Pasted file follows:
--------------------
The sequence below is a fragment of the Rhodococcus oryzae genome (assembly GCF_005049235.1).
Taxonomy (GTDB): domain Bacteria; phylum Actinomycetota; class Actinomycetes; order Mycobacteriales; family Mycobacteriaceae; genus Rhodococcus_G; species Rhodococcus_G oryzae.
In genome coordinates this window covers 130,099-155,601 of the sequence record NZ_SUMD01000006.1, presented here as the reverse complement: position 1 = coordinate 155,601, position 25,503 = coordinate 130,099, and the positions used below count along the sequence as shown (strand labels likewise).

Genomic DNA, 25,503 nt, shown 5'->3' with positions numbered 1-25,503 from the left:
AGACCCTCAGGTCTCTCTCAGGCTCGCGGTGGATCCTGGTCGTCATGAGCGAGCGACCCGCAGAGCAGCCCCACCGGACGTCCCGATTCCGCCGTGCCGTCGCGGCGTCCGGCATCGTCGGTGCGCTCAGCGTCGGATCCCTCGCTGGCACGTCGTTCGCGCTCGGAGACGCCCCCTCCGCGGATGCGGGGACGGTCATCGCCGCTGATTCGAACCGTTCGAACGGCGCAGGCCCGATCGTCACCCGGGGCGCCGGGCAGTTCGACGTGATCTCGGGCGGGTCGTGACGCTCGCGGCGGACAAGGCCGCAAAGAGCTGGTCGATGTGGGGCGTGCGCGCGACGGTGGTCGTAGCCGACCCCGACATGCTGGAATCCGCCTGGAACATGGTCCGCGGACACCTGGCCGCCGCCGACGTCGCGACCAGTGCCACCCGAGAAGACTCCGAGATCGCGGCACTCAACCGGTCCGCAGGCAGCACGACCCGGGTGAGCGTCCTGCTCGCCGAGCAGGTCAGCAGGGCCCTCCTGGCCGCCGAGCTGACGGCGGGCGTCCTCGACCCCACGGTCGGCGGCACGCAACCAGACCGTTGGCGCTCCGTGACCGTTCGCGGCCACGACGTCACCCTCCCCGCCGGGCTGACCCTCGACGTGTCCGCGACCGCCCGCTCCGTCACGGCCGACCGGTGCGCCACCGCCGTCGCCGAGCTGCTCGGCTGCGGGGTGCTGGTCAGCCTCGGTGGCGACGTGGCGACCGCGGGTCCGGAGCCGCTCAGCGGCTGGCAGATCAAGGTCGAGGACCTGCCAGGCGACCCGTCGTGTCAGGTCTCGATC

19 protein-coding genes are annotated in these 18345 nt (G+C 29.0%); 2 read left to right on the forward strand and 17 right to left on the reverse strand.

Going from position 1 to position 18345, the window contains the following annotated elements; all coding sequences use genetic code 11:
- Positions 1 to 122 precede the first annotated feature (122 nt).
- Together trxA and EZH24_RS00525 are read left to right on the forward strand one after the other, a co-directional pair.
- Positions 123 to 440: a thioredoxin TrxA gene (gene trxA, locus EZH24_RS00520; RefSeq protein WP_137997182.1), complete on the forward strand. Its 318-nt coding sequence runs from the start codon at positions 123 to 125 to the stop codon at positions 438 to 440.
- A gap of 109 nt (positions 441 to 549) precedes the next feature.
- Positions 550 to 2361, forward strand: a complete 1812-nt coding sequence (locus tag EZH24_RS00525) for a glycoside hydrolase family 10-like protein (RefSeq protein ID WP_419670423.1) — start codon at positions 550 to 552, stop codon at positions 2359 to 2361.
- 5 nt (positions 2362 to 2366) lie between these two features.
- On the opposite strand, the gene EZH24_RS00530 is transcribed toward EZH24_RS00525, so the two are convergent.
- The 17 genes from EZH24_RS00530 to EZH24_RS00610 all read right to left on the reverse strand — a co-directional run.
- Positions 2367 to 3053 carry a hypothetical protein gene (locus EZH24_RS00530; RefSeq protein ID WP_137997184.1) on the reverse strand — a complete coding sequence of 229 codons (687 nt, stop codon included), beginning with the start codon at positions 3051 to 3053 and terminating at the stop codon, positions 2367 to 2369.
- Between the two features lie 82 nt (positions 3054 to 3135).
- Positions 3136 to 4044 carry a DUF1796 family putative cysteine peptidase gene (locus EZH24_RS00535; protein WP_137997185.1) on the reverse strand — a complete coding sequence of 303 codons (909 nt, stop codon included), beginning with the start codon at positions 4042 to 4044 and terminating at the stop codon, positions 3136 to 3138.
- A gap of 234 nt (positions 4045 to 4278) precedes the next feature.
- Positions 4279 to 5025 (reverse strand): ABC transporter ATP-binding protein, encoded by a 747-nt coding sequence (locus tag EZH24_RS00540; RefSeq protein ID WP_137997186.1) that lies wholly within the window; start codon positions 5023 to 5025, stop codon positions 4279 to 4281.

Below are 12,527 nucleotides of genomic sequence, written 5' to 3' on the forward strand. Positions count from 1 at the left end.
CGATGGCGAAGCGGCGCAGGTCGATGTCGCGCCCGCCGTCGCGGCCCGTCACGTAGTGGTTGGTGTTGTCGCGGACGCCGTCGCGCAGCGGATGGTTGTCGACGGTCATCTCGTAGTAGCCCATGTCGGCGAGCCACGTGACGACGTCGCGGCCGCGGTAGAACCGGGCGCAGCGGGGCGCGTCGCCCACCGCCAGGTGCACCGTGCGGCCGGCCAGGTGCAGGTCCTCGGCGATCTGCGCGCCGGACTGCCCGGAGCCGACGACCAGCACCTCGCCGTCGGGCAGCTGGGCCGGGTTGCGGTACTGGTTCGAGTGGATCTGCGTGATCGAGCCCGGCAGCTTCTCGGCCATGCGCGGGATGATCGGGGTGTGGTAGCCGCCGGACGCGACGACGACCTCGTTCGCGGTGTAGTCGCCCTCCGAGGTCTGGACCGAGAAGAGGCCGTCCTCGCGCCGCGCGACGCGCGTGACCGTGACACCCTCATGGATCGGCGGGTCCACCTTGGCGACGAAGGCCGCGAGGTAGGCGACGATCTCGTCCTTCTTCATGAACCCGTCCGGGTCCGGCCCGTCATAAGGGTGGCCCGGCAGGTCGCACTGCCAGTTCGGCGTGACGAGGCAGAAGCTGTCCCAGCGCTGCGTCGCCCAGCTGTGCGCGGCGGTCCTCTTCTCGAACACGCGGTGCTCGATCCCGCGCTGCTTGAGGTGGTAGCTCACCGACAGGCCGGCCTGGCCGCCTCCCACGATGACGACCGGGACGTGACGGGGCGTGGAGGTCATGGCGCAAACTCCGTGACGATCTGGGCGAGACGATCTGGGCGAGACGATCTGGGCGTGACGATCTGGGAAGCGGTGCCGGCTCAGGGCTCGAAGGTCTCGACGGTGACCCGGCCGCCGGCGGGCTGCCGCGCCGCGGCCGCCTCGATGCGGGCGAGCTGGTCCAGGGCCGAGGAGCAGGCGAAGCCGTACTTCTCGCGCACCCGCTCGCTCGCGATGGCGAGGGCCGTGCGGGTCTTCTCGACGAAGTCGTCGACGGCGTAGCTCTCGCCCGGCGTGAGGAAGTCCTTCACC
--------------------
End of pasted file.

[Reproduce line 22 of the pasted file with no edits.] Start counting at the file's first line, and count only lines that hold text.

CGATGGCGAAGCGGCGCAGGTCGATGTCGCGCCCGCCGTCGCGGCCCGTCACGTAGTGGTTGGTGTTGTCGCGGACGCCGTCGCGCAGCGGATGGTTGTCGACGGTCATCTCGTAGTAGCCCATGTCGGCGAGCCACGTGACGACGTCGCGGCCGCGGTAGAACCGGGCGCAGCGGGGCGCGTCGCCCACCGCCAGGTGCACCGTGCGGCCGGCCAGGTGCAGGTCCTCGGCGATCTGCGCGCCGGACTGCCCGGAGCCGACGACCAGCACCTCGCCGTCGGGCAGCTGGGCCGGGTTGCGGTACTGGTTCGAGTGGATCTGCGTGATCGAGCCCGGCAGCTTCTCGGCCATGCGCGGGATGATCGGGGTGTGGTAGCCGCCGGACGCGACGACGACCTCGTTCGCGGTGTAGTCGCCCTCCGAGGTCTGGACCGAGAAGAGGCCGTCCTCGCGCCGCGCGACGCGCGTGACCGTGACACCCTCATGGATCGGCGGGTCCACCTTGGCGACGAAGGCCGCGAGGTAGGCGACGATCTCGTCCTTCTTCATGAACCCGTCCGGGTCCGGCCCGTCATAAGGGTGGCCCGGCAGGTCGCACTGCCAGTTCGGCGTGACGAGGCAGAAGCTGTCCCAGCGCTGCGTCGCCCAGCTGTGCGCGGCGGTCCTCTTCTCGAACACGCGGTGCTCGATCCCGCGCTGCTTGAGGTGGTAGCTCACCGACAGGCCGGCCTGGCCGCCTCCCACGATGACGACCGGGACGTGACGGGGCGTGGAGGTCATGGCGCAAACTCCGTGACGATCTGGGCGAGACGATCTGGGCGAGACGATCTGGGCGTGACGATCTGGGAAGCGGTGCCGGCTCAGGGCTCGAAGGTCTCGACGGTGACCCGGCCGCCGGCGGGCTGCCGCGCCGCGGCCGCCTCGATGCGGGCGAGCTGGTCCAGGGCCGAGGAGCAGGCGAAGCCGTACTTCTCGCGCACCCGCTCGCTCGCGATGGCGAGGGCCGTGCGGGTCTTCTCGACGAAGTCGTCGACGGCGTAGCTCTCGCCCGGCGTGAGGAAGTCCTTCACC